This doesn’t mean that someone with high rejection sensitivity necessarily has these disorders. It’s just that among those who do experience these issues, rejection sensitivity seems to play a role. For example, if someone is already socially anxious, their level of rejection sensitivity can drive their irrational thoughts about their body. Those thoughts can be severe enough that they represent body dysmorphic disorder.

3. Rejection sensitivity feeds a vicious cycle that makes you more rejected 

The toughest thing about rejection sensitivity is that it feeds itself. Think about this—if someone is always on the look-out for rejection and has a bigger physical and emotional reaction to rejection cues, they’re more likely to be tense, defensive, sad, angry, or withdrawn. Would you rather hang out with someone like this, or with someone relaxed and more able to have fun?

This is the vicious cycle that highly rejection-sensitive people find themselves in—the more they’re sensitive, the more they elicit actual rejection from others. That fulfills their rejection prophecy and leads to more rejection sensitivity.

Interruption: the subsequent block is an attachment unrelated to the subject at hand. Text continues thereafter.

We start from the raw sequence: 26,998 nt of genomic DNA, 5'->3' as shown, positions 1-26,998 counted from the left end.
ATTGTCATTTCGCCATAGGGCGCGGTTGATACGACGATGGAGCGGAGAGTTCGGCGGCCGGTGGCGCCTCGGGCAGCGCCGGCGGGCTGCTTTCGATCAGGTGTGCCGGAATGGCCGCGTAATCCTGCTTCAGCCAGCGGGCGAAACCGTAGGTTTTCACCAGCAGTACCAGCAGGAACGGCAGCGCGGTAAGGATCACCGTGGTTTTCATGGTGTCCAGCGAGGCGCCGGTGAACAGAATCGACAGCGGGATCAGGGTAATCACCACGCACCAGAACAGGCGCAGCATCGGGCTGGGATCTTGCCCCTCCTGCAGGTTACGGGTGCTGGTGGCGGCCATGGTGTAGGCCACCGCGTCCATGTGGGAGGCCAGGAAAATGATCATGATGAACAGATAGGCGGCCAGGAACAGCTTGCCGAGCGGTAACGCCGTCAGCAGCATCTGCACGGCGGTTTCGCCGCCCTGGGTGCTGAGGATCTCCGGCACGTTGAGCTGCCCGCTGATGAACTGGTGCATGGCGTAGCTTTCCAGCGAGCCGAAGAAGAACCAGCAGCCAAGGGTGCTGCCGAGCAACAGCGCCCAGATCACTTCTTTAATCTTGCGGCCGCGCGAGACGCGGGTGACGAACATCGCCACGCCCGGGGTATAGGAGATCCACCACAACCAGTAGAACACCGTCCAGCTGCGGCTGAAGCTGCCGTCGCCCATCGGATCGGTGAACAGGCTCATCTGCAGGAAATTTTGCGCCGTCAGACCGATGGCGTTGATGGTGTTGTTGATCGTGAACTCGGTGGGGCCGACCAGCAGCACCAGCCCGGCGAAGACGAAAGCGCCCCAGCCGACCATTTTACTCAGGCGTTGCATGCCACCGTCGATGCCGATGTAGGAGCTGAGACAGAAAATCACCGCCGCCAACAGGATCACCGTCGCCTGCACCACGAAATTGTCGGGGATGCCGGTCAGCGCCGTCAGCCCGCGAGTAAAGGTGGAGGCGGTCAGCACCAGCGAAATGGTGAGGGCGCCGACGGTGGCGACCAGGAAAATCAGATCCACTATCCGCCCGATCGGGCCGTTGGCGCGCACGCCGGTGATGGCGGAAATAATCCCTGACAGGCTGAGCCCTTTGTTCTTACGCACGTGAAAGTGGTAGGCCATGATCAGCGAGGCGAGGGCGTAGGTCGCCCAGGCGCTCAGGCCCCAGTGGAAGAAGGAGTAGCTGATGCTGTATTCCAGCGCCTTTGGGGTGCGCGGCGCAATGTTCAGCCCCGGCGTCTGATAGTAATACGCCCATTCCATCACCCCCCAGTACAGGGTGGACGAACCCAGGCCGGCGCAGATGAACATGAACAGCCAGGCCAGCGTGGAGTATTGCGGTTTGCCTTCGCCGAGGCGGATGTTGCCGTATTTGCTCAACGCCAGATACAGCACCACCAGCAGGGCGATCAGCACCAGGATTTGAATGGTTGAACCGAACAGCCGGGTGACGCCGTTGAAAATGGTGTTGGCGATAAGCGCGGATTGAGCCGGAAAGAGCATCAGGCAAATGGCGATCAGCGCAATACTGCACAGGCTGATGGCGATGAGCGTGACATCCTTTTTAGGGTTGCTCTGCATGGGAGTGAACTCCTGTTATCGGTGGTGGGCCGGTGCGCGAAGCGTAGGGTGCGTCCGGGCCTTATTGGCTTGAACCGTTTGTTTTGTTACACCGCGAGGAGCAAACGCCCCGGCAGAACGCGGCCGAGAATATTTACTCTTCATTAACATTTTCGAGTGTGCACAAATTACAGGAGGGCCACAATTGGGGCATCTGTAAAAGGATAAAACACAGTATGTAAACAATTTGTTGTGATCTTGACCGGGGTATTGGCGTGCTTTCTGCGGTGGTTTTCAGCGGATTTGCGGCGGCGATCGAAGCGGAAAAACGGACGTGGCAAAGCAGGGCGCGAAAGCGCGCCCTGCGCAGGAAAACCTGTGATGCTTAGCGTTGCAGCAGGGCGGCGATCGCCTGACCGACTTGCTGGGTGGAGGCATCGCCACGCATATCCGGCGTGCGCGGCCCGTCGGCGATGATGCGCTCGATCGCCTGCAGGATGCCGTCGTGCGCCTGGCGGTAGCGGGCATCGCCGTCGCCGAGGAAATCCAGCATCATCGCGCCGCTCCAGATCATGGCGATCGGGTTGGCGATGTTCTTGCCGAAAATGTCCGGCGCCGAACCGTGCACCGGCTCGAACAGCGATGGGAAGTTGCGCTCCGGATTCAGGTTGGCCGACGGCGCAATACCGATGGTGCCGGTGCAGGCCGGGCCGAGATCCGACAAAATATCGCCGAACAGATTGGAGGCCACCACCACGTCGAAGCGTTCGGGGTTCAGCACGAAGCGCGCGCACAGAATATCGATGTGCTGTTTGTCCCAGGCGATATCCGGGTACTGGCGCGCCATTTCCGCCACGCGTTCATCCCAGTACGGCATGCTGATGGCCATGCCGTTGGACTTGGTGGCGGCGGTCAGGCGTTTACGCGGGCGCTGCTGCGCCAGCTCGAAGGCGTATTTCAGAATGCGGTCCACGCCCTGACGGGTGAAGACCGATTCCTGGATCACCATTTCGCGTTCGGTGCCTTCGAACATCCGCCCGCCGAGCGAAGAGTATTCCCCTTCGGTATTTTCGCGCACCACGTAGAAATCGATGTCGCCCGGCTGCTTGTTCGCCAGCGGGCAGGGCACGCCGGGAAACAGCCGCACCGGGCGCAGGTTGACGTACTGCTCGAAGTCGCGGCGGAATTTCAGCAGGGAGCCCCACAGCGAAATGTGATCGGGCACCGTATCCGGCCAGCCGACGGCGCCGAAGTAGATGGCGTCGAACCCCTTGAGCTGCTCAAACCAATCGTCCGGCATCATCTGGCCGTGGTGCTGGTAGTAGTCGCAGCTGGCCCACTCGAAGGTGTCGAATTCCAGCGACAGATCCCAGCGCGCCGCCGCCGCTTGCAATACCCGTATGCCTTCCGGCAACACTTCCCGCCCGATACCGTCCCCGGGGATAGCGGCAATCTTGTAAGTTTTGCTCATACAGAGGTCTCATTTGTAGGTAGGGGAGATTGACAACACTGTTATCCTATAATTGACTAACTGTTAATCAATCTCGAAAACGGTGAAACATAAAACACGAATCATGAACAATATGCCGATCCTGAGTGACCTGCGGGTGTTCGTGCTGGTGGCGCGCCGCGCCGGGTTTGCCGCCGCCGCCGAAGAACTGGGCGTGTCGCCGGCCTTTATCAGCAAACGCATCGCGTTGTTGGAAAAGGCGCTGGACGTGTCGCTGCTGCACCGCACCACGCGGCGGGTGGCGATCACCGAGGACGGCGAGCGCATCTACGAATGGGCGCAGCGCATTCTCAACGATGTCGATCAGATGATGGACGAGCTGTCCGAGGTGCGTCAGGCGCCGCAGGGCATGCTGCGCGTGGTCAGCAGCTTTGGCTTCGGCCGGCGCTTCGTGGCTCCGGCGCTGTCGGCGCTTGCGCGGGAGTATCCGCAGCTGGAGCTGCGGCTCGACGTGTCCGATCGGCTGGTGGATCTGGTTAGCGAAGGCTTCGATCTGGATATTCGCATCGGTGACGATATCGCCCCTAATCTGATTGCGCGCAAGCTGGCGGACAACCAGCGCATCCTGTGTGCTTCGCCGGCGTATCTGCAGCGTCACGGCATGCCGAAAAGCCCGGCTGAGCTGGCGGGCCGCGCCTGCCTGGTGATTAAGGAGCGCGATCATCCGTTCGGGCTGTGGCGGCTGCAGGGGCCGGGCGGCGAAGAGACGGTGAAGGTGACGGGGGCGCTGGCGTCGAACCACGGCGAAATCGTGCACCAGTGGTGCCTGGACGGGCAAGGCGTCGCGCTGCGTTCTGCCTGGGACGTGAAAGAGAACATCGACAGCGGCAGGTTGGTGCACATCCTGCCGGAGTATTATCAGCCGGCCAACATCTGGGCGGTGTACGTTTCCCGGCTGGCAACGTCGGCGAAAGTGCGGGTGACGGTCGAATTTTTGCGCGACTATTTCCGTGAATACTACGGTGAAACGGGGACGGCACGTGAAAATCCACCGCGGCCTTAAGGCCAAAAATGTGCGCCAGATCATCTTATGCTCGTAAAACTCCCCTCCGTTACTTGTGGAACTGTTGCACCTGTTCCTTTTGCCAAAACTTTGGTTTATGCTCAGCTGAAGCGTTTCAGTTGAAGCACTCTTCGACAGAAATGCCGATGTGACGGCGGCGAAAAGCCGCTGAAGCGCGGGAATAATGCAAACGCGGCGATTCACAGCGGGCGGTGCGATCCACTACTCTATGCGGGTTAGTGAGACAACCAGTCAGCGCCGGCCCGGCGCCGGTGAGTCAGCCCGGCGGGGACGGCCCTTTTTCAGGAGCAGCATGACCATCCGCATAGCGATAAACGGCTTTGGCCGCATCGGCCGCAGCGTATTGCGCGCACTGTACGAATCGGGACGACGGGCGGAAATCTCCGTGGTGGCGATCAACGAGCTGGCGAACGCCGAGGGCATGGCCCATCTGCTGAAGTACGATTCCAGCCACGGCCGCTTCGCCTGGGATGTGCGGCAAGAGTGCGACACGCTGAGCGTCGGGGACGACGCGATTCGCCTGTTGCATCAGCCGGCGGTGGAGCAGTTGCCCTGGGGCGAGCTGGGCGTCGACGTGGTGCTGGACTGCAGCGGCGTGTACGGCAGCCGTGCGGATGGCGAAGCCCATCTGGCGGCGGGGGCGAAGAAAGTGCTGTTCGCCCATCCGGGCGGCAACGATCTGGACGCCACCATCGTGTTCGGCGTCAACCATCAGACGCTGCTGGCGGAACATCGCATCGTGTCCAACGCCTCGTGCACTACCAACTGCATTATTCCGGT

The toughest thing about rejection sensitivity is that it feeds itself.

One study tested this vicious-cycle hypothesis. The researchers found that among couples, relationships involving highly rejection-sensitive people were more likely to have broken up a year later. They also found that rejection sensitive women, specifically, engaged in more negative behaviors after a relationship conflict, such as being hostile, denying responsibility, putting their partner down, or making negative assumptions about their partner. Their partners, in turn, became angrier than the partners of women who were low on rejection sensitivity. This shows how conflict can more easily escalate if one partner is sensitive to rejection.

4. For men, rejection sensitivity can drive violence

Women are not the only ones who can be highly sensitive to rejection and affected by it in relationships. But men might respond to it differently.

Men who are sensitive to rejection may try to protect themselves (knowingly or not) in two ways. Either they withdraw and become less invested in relationships, so they become less vulnerable to rejection (“I don’t care if he/she doesn’t like me”), or they become more invested in finding a partner and keeping them attached (“I'll work hard not to let them reject me.”)